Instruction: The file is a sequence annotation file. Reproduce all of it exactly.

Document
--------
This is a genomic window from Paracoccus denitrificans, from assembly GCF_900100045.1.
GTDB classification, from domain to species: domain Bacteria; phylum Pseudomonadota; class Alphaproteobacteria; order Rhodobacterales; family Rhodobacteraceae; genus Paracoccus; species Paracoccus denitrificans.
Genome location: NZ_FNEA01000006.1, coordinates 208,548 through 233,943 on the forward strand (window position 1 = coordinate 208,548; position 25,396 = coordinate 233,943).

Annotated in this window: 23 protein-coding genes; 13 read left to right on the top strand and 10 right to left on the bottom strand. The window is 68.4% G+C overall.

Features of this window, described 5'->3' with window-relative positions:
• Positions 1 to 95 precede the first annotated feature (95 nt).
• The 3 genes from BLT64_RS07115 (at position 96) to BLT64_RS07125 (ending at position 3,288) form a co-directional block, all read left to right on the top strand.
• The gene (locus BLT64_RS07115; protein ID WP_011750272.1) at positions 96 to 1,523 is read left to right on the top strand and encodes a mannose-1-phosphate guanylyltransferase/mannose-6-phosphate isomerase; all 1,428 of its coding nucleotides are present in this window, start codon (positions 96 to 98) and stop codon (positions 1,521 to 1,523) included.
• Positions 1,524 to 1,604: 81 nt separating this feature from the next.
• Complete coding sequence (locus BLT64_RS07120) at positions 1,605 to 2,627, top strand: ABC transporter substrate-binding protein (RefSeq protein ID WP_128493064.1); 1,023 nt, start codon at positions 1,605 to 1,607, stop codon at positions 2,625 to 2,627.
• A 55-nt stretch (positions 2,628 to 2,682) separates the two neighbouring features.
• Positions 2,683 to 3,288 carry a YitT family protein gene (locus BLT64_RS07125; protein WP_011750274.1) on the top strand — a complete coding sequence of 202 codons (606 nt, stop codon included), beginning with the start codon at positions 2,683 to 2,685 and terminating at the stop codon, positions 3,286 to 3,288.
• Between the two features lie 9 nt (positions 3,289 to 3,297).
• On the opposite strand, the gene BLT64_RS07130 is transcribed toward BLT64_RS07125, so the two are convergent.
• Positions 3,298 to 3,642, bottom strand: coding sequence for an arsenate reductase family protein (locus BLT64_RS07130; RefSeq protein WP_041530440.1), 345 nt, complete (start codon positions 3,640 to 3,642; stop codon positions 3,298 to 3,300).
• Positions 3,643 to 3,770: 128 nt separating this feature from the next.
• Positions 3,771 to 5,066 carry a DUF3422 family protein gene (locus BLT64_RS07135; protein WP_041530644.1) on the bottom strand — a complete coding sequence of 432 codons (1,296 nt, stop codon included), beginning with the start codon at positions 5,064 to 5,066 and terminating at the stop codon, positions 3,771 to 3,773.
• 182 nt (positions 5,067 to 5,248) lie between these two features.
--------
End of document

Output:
This is a genomic window from Paracoccus denitrificans, from assembly GCF_900100045.1.
GTDB classification, from domain to species: domain Bacteria; phylum Pseudomonadota; class Alphaproteobacteria; order Rhodobacterales; family Rhodobacteraceae; genus Paracoccus; species Paracoccus denitrificans.
Genome location: NZ_FNEA01000006.1, coordinates 208,548 through 233,943 on the forward strand (window position 1 = coordinate 208,548; position 25,396 = coordinate 233,943).

Annotated in this window: 23 protein-coding genes; 13 read left to right on the top strand and 10 right to left on the bottom strand. The window is 68.4% G+C overall.

Features of this window, described 5'->3' with window-relative positions:
• Positions 1 to 95 precede the first annotated feature (95 nt).
• The 3 genes from BLT64_RS07115 (at position 96) to BLT64_RS07125 (ending at position 3,288) form a co-directional block, all read left to right on the top strand.
• The gene (locus BLT64_RS07115; protein ID WP_011750272.1) at positions 96 to 1,523 is read left to right on the top strand and encodes a mannose-1-phosphate guanylyltransferase/mannose-6-phosphate isomerase; all 1,428 of its coding nucleotides are present in this window, start codon (positions 96 to 98) and stop codon (positions 1,521 to 1,523) included.
• Positions 1,524 to 1,604: 81 nt separating this feature from the next.
• Complete coding sequence (locus BLT64_RS07120) at positions 1,605 to 2,627, top strand: ABC transporter substrate-binding protein (RefSeq protein ID WP_128493064.1); 1,023 nt, start codon at positions 1,605 to 1,607, stop codon at positions 2,625 to 2,627.
• A 55-nt stretch (positions 2,628 to 2,682) separates the two neighbouring features.
• Positions 2,683 to 3,288 carry a YitT family protein gene (locus BLT64_RS07125; protein WP_011750274.1) on the top strand — a complete coding sequence of 202 codons (606 nt, stop codon included), beginning with the start codon at positions 2,683 to 2,685 and terminating at the stop codon, positions 3,286 to 3,288.
• Between the two features lie 9 nt (positions 3,289 to 3,297).
• On the opposite strand, the gene BLT64_RS07130 is transcribed toward BLT64_RS07125, so the two are convergent.
• Positions 3,298 to 3,642, bottom strand: coding sequence for an arsenate reductase family protein (locus BLT64_RS07130; RefSeq protein WP_041530440.1), 345 nt, complete (start codon positions 3,640 to 3,642; stop codon positions 3,298 to 3,300).
• Positions 3,643 to 3,770: 128 nt separating this feature from the next.
• Positions 3,771 to 5,066 carry a DUF3422 family protein gene (locus BLT64_RS07135; protein WP_041530644.1) on the bottom strand — a complete coding sequence of 432 codons (1,296 nt, stop codon included), beginning with the start codon at positions 5,064 to 5,066 and terminating at the stop codon, positions 3,771 to 3,773.
• 182 nt (positions 5,067 to 5,248) lie between these two features.